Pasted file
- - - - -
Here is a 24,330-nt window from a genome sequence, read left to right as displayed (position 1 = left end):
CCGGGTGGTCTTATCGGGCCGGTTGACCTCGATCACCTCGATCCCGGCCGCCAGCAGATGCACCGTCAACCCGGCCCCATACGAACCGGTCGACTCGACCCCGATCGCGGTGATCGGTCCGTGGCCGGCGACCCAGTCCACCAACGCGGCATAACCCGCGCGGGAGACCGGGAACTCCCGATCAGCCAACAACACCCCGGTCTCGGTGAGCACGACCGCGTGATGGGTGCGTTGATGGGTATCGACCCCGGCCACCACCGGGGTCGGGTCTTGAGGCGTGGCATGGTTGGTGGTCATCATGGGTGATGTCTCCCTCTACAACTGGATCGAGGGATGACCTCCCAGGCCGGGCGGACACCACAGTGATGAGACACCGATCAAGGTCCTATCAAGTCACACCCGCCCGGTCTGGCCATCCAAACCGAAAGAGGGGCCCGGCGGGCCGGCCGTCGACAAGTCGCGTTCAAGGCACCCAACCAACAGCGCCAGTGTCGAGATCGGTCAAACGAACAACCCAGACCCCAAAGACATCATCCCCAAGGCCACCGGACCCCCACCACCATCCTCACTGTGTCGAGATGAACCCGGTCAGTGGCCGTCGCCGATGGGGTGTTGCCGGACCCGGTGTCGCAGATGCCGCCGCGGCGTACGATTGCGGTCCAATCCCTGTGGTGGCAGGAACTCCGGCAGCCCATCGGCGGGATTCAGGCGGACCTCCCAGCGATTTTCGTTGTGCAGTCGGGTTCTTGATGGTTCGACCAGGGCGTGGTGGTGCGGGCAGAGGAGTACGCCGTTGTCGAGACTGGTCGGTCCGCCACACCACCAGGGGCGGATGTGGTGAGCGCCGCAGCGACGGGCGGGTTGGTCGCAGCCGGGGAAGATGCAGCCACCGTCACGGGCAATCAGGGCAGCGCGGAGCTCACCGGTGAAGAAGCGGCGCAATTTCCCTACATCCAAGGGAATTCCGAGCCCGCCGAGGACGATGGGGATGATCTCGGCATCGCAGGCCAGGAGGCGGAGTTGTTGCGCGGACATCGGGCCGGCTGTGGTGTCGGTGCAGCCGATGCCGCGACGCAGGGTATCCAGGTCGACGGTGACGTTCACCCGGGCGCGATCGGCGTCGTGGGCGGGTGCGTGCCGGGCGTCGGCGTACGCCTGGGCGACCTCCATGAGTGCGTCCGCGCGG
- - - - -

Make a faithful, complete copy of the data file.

Here is a 24,330-nt window from a genome sequence, read left to right as displayed (position 1 = left end):
CCGGGTGGTCTTATCGGGCCGGTTGACCTCGATCACCTCGATCCCGGCCGCCAGCAGATGCACCGTCAACCCGGCCCCATACGAACCGGTCGACTCGACCCCGATCGCGGTGATCGGTCCGTGGCCGGCGACCCAGTCCACCAACGCGGCATAACCCGCGCGGGAGACCGGGAACTCCCGATCAGCCAACAACACCCCGGTCTCGGTGAGCACGACCGCGTGATGGGTGCGTTGATGGGTATCGACCCCGGCCACCACCGGGGTCGGGTCTTGAGGCGTGGCATGGTTGGTGGTCATCATGGGTGATGTCTCCCTCTACAACTGGATCGAGGGATGACCTCCCAGGCCGGGCGGACACCACAGTGATGAGACACCGATCAAGGTCCTATCAAGTCACACCCGCCCGGTCTGGCCATCCAAACCGAAAGAGGGGCCCGGCGGGCCGGCCGTCGACAAGTCGCGTTCAAGGCACCCAACCAACAGCGCCAGTGTCGAGATCGGTCAAACGAACAACCCAGACCCCAAAGACATCATCCCCAAGGCCACCGGACCCCCACCACCATCCTCACTGTGTCGAGATGAACCCGGTCAGTGGCCGTCGCCGATGGGGTGTTGCCGGACCCGGTGTCGCAGATGCCGCCGCGGCGTACGATTGCGGTCCAATCCCTGTGGTGGCAGGAACTCCGGCAGCCCATCGGCGGGATTCAGGCGGACCTCCCAGCGATTTTCGTTGTGCAGTCGGGTTCTTGATGGTTCGACCAGGGCGTGGTGGTGCGGGCAGAGGAGTACGCCGTTGTCGAGACTGGTCGGTCCGCCACACCACCAGGGGCGGATGTGGTGAGCGCCGCAGCGACGGGCGGGTTGGTCGCAGCCGGGGAAGATGCAGCCACCGTCACGGGCAATCAGGGCAGCGCGGAGCTCACCGGTGAAGAAGCGGCGCAATTTCCCTACATCCAAGGGAATTCCGAGCCCGCCGAGGACGATGGGGATGATCTCGGCATCGCAGGCCAGGAGGCGGAGTTGTTGCGCGGACATCGGGCCGGCTGTGGTGTCGGTGCAGCCGATGCCGCGACGCAGGGTATCCAGGTCGACGGTGACGTTCACCCGGGCGCGATCGGCGTCGTGGGCGGGTGCGTGCCGGGCGTCGGCGTACGCCTGGGCGACCTCCATGAGTGCGTCCGCGCGG